Lecture 9 Outline of Last Lecture I. Joints- Synovial Joints continueda. Articular disc b. Ligaments c. Nerves d. Blood vesselsII. The Temporomandibular JointIII. Musclesa. Development of muscles Outline of Current LectureI. Introduction to Muscle HistologyII. Smooth MuscleIII. Skeletal MuscleIV. Cardiac MuscleCurrent LectureI. Introductiona. Key specialization of muscle cells- contract forcefullyb. Muscles lie along bones which they contract or stabilizec. Muscles also occupy walls of hollow organsi. Squeezes things through themd. Most muscle cells – called fibers because longi. 2 special properties1. Both conductive and contractilea. Conductivity: property of the muscle cell’s plasmalemma: a wave of electrical impulse moves of the membrane. It is the impulse passing over the membrane that signals to contract b. Contractility: the muscle fibers can shorten, producing a pulling forcee. Muscle tissue contains many muscle cellsf. 3 types of muscle tissue:i. Smooth muscle (mostly in the walls of hollow organs)ii. Skeletal muscle (in the muscles that attach to bones)iii. Cardiac muscle (in the wall of the heart)g. Shared properties: i. Shortening and contraction always occur on the long axis of the cellii. All contain contractile elements : myofilaments 1. Actin2. Myosin (longer and more abundant in muscle cells)3. Generate contractile force by sliding along one anotheriii. the cytoplasm of any muscle cell: sarcoplasm1. plasma membrane: sarcolemma BIOL_315 1nd EditionII. Smooth Musclea. Fibersi. Long, spindle-shaped cellsii. Elongated oval nucleusiii. Cytoplasm appear smooth except at high magnification iv. The myofilaments fill all the cytoplasm except for small area around the nucleusb. Grouping of fibersi. Smooth muscles grouped into bundles call fascicles or in sheetsii. Sheet arrangement is much more commoniii. Note: when cut in cross-section, smooth muscle has an unusual appearance showing circular sections, resembling cobblestoneiv. Adjacent sheets of smooth muscle are separated from each other by connective tissue1. Which contains nerves and vesselsc. Locations of smooth musclei. In the walls of hollow organs1. Digestive tube, bladder, and uterusii. In walls of arteries and veinsiii. Functions1. Either squeeze things through the hollow organs2. Change the diameter of vessels to adjust how much fluid can flow throughd. Contraction of smooth musclei. Involuntary ii. Nerve fibers that stimulate smooth muscle are signaled by the brainiii. These nerves belong to the autonomic nervous systemiv. Slow, but can remain contracted for a long time without tiringIII. Skeletal musclea. Fibersi. Very large, cylindrical ii. Can extend the entire length of the muscle, but most are only a few centimeters longiii. Multi-nucleated cells1. Because arise from fusion of many muscle-forming cells in the embryo2. Arranged around the periphery of the muscle fiber, just inside of the plasma membraneiv. Striations 1. Myofibrilsa. Long, unbranched cylinders that occur in numbers and fill most of the cytoplasm of the muscle fiberb. Separated by thin streaks of cytoplasm containing rows of abundant mitochondria, which provide energy for muscular contractionc. long row of repeating segments call sarcomeres (muscle piece) is the basic unit of contraction in skeletal muscle i. boundaries of sacromeres are called Z lines ii. attached to the Z lines or Z discs are thin (actin) filaments 1. consist of actin2. contain other proteins as welliii. overlapping the inner ends of the thin filaments, is a cylindrical bundle of thick (myosin) filaments 1. studded with little knob-like projections called myosin headsv. sliding filament hypothesis – explains the mechanism of muscular contraction1. when the myosin heads of the thick filaments bind to the thin filaments at both ends of the sarcomere2. then the heads pivot and pull the thin filaments closer together3. myosin heads let go, bind, and pull again, repeating many times during a single contraction4. makes the sarcomere shorten during contractionb. the sarcoplasmic reticulumi. elaborate smooth endoplasmic reticulum within skeletal muscle fiber ii. plays key role in initiating muscular contraction iii. consists of tubules that occupy the regions of cytoplasm between the myofibrils ,these tubules form elongated cylindrical baskets around individual myofibrils 1. most tubules run parallel to the length of the myofibrils and such tubules are called longitudinal sarcotubules**see textbook for a good visual**iv. function: to store calcium ions1. signaled to release by impulses passing over the sarcolemma 2. then diffuse into nearby sarcomeres and trigger the binding of thick and thin filaments to start contraction3. after completed the calcium ions are taken up again by the sarcoplasmic reticulum c. grouping of skeletal muscle fibersi. grouped into bundles called fascicles 1. easily visible to the naked eye2. many bound together by connective tissue to form a while skeletal muscleii. there are 3 classes or layers of connective tissue in a skeletal muscle of the body1. epimysium: layer of dense connective tissue surround the whole skeletal muscle2. perimysium: connective tissue runs around each fascicle, as well as between the fascicles in the skeletal muscle3. endomysium: delicate connective tissue is within the fascicles, between the individual fibers iii. these tissues are continuous with the tendons at the ends of the muscle 1. contracting muscle fibers full on these 3 tissues, which transmit the pulling force to the tendon and boneiv. the nerve and blood vessels run in these 3 d. contractioni. controlled voluntarily ii. contract more rapidly iii. tire more easily and cannot sustain repeated contraction as readilyiv. can shorten down to 2/3 or ½ its resting length1. smooth muscle can shorten much more than thise. pharyngeal arch musculaturei. forms in the wall of the pharynx ii. arises around part of the gut but it is skeletal muscleiii. develops from head of mesodermiv. must have voluntary control over the acts of swallowing and chewing** see textbook for a summary of the organization of skeletal muscle**IV. Cardiac Musclea. Muscle of the heart wallb. Contracts to pump bloodc. Share some features with smooth muscle and skeletal muscled. Similarities with smooth musclei. The cardiac muscle cell is a single cellii. Single nucleus located in the center of the celliii. Contract slowly and do not tire easily 1. Due to an abundance of mitochondria in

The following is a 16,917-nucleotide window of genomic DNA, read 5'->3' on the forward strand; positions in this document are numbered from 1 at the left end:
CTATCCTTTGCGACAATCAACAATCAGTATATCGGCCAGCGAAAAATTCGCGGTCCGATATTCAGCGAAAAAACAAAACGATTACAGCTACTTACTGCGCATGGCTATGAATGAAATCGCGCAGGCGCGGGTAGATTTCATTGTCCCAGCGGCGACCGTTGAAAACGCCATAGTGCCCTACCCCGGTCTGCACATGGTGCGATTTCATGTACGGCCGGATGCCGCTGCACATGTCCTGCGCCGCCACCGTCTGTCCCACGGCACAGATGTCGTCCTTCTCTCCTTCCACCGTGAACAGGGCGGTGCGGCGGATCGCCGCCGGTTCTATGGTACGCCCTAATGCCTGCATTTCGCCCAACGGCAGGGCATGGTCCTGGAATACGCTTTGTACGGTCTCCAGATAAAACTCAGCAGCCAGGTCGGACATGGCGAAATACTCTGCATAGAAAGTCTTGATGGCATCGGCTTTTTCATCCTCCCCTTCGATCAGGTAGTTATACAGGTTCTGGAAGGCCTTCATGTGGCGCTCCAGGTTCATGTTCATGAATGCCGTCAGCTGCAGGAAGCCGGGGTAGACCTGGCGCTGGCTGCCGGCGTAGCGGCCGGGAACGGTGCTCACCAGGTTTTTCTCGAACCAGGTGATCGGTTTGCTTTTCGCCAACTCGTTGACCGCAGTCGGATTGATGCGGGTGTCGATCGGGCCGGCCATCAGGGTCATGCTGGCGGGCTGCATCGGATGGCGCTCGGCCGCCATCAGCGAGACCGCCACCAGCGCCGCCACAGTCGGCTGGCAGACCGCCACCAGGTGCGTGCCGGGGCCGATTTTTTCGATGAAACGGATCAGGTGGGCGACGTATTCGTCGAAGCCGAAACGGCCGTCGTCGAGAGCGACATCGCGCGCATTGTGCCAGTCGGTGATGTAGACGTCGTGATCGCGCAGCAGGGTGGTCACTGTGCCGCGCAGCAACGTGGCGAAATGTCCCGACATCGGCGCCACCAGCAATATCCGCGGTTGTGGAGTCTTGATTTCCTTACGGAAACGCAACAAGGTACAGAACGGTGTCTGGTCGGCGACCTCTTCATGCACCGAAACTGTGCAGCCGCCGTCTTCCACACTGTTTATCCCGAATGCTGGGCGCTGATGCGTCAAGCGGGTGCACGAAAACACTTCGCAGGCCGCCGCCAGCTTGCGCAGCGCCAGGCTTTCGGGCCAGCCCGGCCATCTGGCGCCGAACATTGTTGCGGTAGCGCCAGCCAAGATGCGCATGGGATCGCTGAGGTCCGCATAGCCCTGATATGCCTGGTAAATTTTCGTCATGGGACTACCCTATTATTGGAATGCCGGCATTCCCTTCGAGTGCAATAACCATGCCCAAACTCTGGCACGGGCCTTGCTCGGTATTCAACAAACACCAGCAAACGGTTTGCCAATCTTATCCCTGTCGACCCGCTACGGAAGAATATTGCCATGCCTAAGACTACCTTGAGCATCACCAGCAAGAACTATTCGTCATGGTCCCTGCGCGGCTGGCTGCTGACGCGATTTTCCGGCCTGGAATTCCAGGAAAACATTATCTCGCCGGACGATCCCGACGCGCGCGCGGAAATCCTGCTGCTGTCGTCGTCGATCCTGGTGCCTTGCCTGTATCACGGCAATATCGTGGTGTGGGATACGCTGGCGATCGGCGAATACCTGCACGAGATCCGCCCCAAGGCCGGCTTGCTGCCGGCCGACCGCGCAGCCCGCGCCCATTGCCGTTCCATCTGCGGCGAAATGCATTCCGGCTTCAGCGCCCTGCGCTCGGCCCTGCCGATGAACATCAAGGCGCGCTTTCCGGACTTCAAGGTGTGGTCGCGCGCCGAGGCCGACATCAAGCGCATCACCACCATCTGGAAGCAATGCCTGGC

View Full Document
Loading Unlocking...
Login

Join to view Muscle Histology and access 3M+ class-specific study document.

or
We will never post anything without your permission.
Don't have an account?
Sign Up

Join to view Muscle Histology and access 3M+ class-specific study document.

or

By creating an account you agree to our Privacy Policy and Terms Of Use

Already a member?